These groups have been funded for years by both the European Union and its member states. In 2016, ngo Monitor recorded that many of these groups received funding from the EU, Sweden, Denmark, Spain, Norway, Ireland, the United Kingdom, the Netherlands, Germany, Belgium and France. Despite the terrorist designation, the EU is still funding these groups.
The pflp is also designated a terrorist group by the EU. The pflp was historically supported by such totalitarian Communist regimes as the Soviet Union, China and North Korea. It looks like the EU is happy to continue where the Soviets left off.
On the one hand, EU officials like von der Leyen are happy to pay platitudes about “combatting anti-Semitism.” But they’re also happy to financially support terrorist groups. What explains the dichotomy?
Prominent journalist Melanie Phillips wrote in an article about von der Leyen’s speech:
[Europeans] pay pious lip-service to Jews murdered in the Holocaust. But in order to pretend that their own culture had nothing to do with how they died, they present Israeli Jews as a different breed altogether.
While the Jews murdered in the Shoah are depicted as passive and powerless, Israeli Jews are presented as militarily powerful. Because they have power, it is assumed they cannot be victims.
Since the Palestinians are viewed as powerless, it’s assumed in turn that they must be victims of the Israelis. Palestinian anti-Semitism must be denied because that would instead turn Israeli Jews into victims. That must be resisted.
For casting Israeli Jews instead as oppressors, thus erasing the unbroken line of anti-Semitism from antiquity to the Palestinians, gives the Europeans a free pass in their minds over the victimization of the Jews in the Holocaust in which they feel at some deep level complicit.
In other words, to justify their civilization’s heritage of complicity in the Holocaust, Europeans pretend that modern Israelis are guilty of equivalent crimes. They’re even willing to bankroll terrorist groups to “prove” this.
Yet despite all this, Bennett supported von der Leyen’s claims. “You said Israel and Europe are bound to be friends and allies because the history of Europe is the history of the Jewish people,” he said. “I could not agree more.”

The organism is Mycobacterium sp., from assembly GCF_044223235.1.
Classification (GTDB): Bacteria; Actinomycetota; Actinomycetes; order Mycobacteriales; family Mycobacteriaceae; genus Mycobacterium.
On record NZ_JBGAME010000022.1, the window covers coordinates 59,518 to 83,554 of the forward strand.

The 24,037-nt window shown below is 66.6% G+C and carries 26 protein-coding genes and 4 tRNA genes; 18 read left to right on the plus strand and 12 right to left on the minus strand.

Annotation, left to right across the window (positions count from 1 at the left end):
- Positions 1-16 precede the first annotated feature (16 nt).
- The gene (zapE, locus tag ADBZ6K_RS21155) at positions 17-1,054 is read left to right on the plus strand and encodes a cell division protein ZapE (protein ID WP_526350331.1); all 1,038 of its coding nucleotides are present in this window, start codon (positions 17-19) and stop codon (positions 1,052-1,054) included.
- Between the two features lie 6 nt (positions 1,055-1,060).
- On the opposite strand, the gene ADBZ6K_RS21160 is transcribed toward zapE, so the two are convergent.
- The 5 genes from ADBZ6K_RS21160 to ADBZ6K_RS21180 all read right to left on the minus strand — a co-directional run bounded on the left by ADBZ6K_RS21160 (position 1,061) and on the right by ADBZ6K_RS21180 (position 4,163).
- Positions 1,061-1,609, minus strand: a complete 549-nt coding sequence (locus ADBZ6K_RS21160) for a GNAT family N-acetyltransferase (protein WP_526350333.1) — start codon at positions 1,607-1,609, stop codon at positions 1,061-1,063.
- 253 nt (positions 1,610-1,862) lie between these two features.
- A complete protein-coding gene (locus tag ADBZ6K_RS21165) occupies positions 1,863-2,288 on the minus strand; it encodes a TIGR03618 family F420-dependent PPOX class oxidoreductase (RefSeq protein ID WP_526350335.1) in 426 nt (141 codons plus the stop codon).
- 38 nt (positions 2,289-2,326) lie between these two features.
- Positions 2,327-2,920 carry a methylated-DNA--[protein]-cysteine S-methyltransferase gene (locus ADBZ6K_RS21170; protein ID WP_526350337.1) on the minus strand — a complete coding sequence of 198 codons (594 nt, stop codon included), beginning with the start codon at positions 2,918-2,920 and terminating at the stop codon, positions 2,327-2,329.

Israel is traditionally one of the most friendless states in the Middle East. It has been attacked at some point by literally all of its neighbors. Jerusalem will take whatever friends it can get. And the current Israeli government may see its gas deposits as a good way to make friends with Brussels. Perhaps this is why the prime minister is willing to overlook such hypocrisy from the European commissioner.
All this raises a couple of questions. How far is Israel willing to go to cozy up to Europe? And if Europe were forced to choose Israel or the Palestinians, who would it back?
A prophecy in the book of Hosea sheds some insight. Hosea 5:13 reads: “When Ephraim saw his sickness, and Judah saw his wound, then went Ephraim to the Assyrian, and sent to king Jareb: yet could he not heal you, nor cure you of your wound.” Judah was the ancient name for the Jews—modern Israel. The Assyrians are the ancestors of modern Germany. (Request a free copy of Germany and the Holy Roman Empire for more information.)
Trumpet editor in chief Gerald Flurry writes in his booklet Jerusalem in Prophecy:
Why do the Jews go to Germany, and what is Judah’s wound? The word wound is number 4205 in Strong’s Concordance. It means “in the sense of binding up: a bondage, i.e. remedy.” Gesenius’ Lexicon defines it this way: “the pressing together, binding up of a wound; here used figuratively of a remedy applied to the wounds of the state.” In other words, the remedy is the wound!
Another word for wound is also mentioned in Obadiah 7: “All the men of thy confederacy have brought thee even to the border: the men that were at peace with thee have deceived thee, and prevailed against thee; they that eat thy bread have laid a wound under thee: there is none understanding in him.” This wound is number 4204 in Strong’s. Gesenius defines it as “falsehood; hence, fraud, insidious dealing … net, or snare.” It has the same root word as the word used in Hosea 5:13. In Obadiah the wound is directly related to being deceived by a peace pact!
Mr. Flurry then asks: “Is the peace pact with the Arabs the Israeli wound that God refers to in Hosea 5:13?” To fix their problems with the Arabs, the Israelis turn to Europe—especially Germany—for help. The Israel-Europe gas talks show this relationship is starting to be sown.
But Brussels’ support for the pflp shows that Europe’s support for Israel is duplicitous at best. At worst, it’s a backstab waiting to happen. Other prophecies, like Isaiah 10:5-7, show that “Assyria” (Germany) will end up being a greater danger to Israel than even the Arabs. Verse 7 specifically says Germany will “destroy and cut off nations not a few.” The Bible reveals the State of Israel will be one of these nations.
Jerusalem reaches out to Europe at its own peril.
To learn more, please request a free copy of Jerusalem in Prophecy.